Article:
selected sample here in Columbus, certainly not of national opinion; but we
think it will be interesting. Let's turn and see what the results are.
Thirty-eight percent believe that the state, in this case—Ohio, should
assume financial control of its public schools, 46 percent say "No," and 15
percent say that they are undecided. Let me put a second question to our
QUBE system viewers, which will tell us something about your feelings about
your own school system. How do you feel about the amount of money that is
currently being spent on the public schools in your district? If you think
it's too much, would you please push button number 1. If you think it's
about the right amount/ would you please push button number 2, and if you
think too little is being spent on your schools, would you please push
button number 3; and would you please respond now.
Now, obviously responses to this question will tend to
depend on whether our viewers come from a wealthy suburb, from the inner
city, or from a rural area. But again, let's see what our figures tell us.
Thirty-one percent think too much is being spent, 37 percent think it's
about right, and 31 percent think it's too little, a rather interesting,
rather interesting spread.
All right. Let's turn now to our debate and to our
advocates. Again, the question we're debating: "Should your state assume
financial control for its public schools?" Advocate Wendall Anderson, a
former governor, United States Senator from Minnesota and a leading
proponent of this proposal in his home state, says "Yes."
Thank you, Governor Dukakis and ladies and
gentleman. The promise of democracy can only be fulfilled if each child in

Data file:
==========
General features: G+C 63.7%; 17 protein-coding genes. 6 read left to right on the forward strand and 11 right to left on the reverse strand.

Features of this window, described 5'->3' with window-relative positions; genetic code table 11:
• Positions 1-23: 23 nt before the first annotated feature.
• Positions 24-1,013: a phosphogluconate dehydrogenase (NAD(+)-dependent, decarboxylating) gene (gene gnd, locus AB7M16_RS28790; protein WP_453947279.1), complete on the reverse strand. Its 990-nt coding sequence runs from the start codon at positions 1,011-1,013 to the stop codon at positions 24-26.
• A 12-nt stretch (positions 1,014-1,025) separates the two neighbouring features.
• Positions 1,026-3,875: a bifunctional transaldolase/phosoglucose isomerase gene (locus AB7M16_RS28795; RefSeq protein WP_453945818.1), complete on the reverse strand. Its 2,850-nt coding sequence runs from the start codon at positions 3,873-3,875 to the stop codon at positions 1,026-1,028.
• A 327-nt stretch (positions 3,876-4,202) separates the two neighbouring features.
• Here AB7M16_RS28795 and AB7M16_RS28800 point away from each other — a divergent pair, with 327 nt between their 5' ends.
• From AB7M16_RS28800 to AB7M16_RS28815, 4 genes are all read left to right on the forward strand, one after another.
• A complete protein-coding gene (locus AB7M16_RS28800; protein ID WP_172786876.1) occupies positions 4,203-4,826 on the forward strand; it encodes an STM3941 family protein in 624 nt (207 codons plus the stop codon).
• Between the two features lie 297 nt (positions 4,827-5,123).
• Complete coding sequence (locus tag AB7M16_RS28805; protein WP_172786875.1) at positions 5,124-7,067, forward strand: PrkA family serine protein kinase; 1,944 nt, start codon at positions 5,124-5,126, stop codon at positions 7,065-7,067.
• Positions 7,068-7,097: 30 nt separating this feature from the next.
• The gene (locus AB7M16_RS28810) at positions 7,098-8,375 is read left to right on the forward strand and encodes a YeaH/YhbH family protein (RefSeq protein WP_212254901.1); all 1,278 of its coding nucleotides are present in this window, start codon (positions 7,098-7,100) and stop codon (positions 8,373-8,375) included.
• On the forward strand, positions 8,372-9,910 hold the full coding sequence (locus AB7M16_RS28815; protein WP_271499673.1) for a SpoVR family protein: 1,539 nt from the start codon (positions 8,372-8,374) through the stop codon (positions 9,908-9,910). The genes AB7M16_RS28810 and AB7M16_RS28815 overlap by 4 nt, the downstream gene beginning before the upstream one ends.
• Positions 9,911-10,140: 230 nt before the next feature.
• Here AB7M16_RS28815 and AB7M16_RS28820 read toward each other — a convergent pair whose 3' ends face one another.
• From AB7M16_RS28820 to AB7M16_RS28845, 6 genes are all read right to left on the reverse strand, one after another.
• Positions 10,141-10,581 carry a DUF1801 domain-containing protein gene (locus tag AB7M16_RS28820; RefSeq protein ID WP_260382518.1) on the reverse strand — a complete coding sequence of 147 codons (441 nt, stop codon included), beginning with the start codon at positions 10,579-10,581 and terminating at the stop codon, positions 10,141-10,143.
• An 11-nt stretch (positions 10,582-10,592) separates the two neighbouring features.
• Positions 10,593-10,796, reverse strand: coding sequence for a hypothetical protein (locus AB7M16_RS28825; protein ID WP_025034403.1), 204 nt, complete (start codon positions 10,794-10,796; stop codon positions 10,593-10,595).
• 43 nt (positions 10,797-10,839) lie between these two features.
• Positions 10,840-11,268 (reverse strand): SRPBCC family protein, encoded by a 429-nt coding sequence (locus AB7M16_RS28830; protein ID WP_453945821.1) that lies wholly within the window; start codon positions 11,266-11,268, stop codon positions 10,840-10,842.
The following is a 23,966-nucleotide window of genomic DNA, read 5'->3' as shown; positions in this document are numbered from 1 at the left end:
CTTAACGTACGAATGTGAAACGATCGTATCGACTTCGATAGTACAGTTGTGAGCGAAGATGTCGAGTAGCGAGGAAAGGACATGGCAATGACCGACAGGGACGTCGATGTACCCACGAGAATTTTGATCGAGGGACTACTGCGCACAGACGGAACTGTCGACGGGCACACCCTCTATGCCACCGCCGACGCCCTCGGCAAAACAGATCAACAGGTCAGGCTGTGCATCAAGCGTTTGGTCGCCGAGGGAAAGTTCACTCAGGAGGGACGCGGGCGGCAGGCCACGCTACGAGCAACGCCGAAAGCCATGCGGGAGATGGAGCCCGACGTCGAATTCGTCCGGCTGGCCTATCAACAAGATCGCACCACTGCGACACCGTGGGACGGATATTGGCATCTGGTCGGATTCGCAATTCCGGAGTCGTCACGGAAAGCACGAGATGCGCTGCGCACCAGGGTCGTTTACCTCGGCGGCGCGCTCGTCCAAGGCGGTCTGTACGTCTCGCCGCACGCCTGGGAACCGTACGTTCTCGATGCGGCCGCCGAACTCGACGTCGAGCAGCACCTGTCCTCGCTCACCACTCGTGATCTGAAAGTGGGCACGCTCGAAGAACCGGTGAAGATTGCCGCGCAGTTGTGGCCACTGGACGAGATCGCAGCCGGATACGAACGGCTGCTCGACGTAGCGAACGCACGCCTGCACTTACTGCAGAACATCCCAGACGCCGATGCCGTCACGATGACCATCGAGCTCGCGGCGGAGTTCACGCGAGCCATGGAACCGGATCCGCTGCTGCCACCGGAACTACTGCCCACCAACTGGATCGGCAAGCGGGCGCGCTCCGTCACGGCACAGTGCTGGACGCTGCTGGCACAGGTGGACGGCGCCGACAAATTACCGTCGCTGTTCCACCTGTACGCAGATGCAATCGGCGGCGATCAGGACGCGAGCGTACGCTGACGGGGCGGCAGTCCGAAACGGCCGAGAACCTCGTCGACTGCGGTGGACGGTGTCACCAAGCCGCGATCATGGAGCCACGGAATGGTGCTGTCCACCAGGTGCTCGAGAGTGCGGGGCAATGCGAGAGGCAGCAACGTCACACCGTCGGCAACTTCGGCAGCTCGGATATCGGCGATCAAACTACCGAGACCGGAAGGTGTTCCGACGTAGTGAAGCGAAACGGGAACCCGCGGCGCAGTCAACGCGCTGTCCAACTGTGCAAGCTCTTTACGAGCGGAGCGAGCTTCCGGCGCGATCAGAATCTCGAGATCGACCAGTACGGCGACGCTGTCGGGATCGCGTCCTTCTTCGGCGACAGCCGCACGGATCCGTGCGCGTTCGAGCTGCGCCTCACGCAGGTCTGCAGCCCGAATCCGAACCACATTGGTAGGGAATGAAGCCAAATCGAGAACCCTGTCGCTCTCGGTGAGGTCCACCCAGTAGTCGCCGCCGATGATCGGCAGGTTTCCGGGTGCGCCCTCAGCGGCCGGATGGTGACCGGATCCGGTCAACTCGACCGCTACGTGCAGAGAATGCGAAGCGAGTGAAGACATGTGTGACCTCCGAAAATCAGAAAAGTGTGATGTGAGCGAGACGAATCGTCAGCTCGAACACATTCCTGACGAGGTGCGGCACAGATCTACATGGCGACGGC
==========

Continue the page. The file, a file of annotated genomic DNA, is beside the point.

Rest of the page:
America has an opportunity to develop to his or her fullest potential. And
that's only possible if our states assume greater responsibility for funding
public schools. With me tonight to argue for full state funding are John
Lloyd, Jr., an attorney who has represented the plaintiffs and has
challenged local financing of public schools here in Ohio; and Joel Berke, a
former Deputy Assistant Secretary of H.E.W. and a school finance expert. Our
state constitutions require, they direct, that quality education be
available to all of our young people. But when one community is able to
raise and spend per pupil two thousand, three thousand dollars, and another
is only able to spend five hundred dollars or a thousand dollars, that state
is not doing its job. That's not equal opportunity. It's unfair. I think
it's scandalous. It happens because the quality of education depends on the
neighborhood in which a child's parents happen to live. If it's a wealthy
neighborhood, they have a chance to get a decent education. If it's a poor
neighborhood, they lose out. We cannot let that continue. We have
responsibility at the state level to provide full, fair funding.
Thank you, Advocate Antonin Scalia, who is a
professor of law at the University of Chicago Law School says "No."
Thank you, Mike. Ladies and gentlemen, he who pays